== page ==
If you hate people, why do you have a Customer Service job?
Why tech-centric jobs may be better suited for a tech-embracing crowd
Writer’s note: This post was originally published on Medium’s “We Need to Talk” on October 21, 2022.
I have no idea how people have the patience to file frivolous lawsuits. Filing legitimate ones are so tedious that they can make you ball up into a corner and call your mother for a Bitmoji hug. There’s a reason people hire attorneys to handle the paperwork. Attorneys know just how exhausting this part is too.
Recently I started the process of preparing for a lawsuit. I happily and carefully read through all instructions. I filled out all forms. I read and re-read tips to the point where I memorized them. I submitted all content. I checked off all the boxes. I was pretty proud of myself — until I was forced to call a person. I was hoping to do the entire process on my own and not talk to another human being until I saw one with a black robe and a gavel.
But I needed help. I gave in. I was pleasantly surprised when a chipper, informed and patient young lady answered the phone, walking me through the entire process to submit all of my documents on a very complicated, antiquated website.
I smiled. Why was I dodging people again? This lady was so outstanding that I asked for her name. I would’ve given her a positive Yelp review, Google review, Better Business Bureau review and Angie’s List review. Hell, if her mother was taking submissions, I’d send her a heartwarming review for parenthood. On the second and third go round, I talked to equally professional, patient and knowledgeable young ladies who walked me through a few more documents. Again, why was I dodging people? These girls were great!
Then I hit a wall. The follow-up process required that I talk to another group of people — a group who didn’t know how to use the company website, didn’t know how to submit online forms and insisted I come in person to submit something that could clearly be done online. I spent an hour trying to dodge this request. I knew who I would encounter the millisecond I left home. This was the crowd I’d been avoiding in the first place and the reason I was doing everything online. After 60 minutes, I took a walk to calm down. Then I grabbed my purse, my tote bag and headed to downtown Chicago. Not even five minutes after arrival at my destination, I was met with these responses:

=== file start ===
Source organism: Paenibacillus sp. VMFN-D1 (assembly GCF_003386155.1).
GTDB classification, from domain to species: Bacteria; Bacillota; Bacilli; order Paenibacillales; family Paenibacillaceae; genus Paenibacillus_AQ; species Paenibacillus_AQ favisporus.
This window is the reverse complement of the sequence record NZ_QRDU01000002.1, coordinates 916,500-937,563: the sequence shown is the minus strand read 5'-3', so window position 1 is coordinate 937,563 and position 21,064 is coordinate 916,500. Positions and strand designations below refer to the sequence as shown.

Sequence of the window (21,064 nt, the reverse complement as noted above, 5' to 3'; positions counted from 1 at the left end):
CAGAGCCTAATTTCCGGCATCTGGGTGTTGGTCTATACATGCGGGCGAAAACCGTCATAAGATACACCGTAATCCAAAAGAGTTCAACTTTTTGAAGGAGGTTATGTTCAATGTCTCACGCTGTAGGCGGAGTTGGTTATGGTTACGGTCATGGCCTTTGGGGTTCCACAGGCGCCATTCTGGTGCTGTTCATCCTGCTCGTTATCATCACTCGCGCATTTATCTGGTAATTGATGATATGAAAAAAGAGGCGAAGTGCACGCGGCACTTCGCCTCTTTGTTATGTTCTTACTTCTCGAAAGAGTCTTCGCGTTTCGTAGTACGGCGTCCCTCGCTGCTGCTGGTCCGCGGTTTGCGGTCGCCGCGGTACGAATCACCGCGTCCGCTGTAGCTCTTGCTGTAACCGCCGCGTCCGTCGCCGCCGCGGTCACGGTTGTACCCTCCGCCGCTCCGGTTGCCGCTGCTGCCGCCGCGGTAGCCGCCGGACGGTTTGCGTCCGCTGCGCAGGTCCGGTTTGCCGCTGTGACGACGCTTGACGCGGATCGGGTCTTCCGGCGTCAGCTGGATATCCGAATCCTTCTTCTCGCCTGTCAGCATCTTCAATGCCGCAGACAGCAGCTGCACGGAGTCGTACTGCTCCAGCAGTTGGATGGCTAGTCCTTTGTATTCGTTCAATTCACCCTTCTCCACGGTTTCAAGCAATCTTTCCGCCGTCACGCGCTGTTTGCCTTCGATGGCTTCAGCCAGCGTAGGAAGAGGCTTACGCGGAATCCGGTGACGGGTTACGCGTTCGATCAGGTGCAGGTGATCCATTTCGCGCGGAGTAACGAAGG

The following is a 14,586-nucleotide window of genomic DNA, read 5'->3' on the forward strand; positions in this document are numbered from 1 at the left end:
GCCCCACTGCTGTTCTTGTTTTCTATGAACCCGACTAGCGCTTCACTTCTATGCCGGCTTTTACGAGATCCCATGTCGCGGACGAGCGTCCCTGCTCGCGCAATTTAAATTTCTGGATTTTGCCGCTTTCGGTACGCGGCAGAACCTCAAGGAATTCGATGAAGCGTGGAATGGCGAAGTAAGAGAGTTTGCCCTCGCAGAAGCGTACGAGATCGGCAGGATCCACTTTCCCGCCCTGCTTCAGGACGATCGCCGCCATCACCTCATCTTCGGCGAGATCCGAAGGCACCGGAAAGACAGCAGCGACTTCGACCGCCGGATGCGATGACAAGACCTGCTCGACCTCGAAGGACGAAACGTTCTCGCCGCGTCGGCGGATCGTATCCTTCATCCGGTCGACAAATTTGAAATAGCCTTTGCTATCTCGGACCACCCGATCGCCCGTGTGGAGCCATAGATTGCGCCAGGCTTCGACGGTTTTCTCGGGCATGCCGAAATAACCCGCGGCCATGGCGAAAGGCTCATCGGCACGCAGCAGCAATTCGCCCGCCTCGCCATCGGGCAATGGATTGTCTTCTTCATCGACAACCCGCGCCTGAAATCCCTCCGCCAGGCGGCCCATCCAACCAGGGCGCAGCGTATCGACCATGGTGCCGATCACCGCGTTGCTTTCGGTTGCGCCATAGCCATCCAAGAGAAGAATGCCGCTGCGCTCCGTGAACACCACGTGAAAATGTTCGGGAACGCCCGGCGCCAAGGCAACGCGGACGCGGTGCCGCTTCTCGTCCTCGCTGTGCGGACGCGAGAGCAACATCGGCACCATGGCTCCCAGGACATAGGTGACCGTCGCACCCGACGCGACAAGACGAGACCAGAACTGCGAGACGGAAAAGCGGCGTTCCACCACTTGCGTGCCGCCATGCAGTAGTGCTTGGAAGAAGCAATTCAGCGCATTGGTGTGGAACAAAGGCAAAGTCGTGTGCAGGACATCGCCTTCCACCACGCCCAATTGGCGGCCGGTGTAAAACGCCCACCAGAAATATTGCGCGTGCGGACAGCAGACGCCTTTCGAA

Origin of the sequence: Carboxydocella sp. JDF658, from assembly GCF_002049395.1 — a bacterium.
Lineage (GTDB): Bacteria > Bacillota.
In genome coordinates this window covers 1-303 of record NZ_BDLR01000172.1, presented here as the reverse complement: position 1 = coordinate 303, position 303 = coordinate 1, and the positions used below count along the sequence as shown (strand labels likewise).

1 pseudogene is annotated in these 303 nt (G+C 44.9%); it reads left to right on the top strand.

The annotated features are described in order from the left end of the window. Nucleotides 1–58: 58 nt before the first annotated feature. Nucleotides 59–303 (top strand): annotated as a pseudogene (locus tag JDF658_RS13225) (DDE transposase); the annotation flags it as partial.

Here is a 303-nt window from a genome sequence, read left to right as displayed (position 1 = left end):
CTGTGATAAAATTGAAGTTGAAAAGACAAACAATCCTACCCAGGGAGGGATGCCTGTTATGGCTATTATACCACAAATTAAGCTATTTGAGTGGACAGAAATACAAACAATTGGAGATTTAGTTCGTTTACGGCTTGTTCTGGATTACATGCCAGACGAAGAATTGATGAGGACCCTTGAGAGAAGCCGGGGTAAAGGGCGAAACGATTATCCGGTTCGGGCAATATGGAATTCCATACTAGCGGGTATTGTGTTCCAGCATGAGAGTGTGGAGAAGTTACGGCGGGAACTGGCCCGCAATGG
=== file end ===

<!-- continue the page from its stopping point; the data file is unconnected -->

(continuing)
“What do you want? It’s almost closing time.” (The courthouse building didn’t close for 1.5 hours.)
“Go downstairs. You don’t have your paperwork!” (The paperwork was an arm reach away from me in my tote bag, and she didn’t ask me for it.)
“Go outside. I’ll call you from the lobby.” (Absolutely no one was outside and no one was in the entire empty lobby where I was standing to “block” anybody’s way.)
“You’re putting in the wrong code. I don’t know what the code is. Why don’t you just go to [insert room number here]? I don’t know how to use this website.” (It’s always “easier” for someone who is not tech-savvy to avoid giving directions for a website.)
The Customer Service couldn’t have been more different. With a less-tech savvy crowd, any tech questions were met with a snap. My entire presence annoyed them. They were offended that I dared to ask a question they didn’t know how to answer, were adamant that the “old” paper-pushing way be done and were annoyed by anyone who explained the directions from their own website for how to submit the paperwork online. This is the crowd that feels technology is a threat — and they’re taking it out on customers.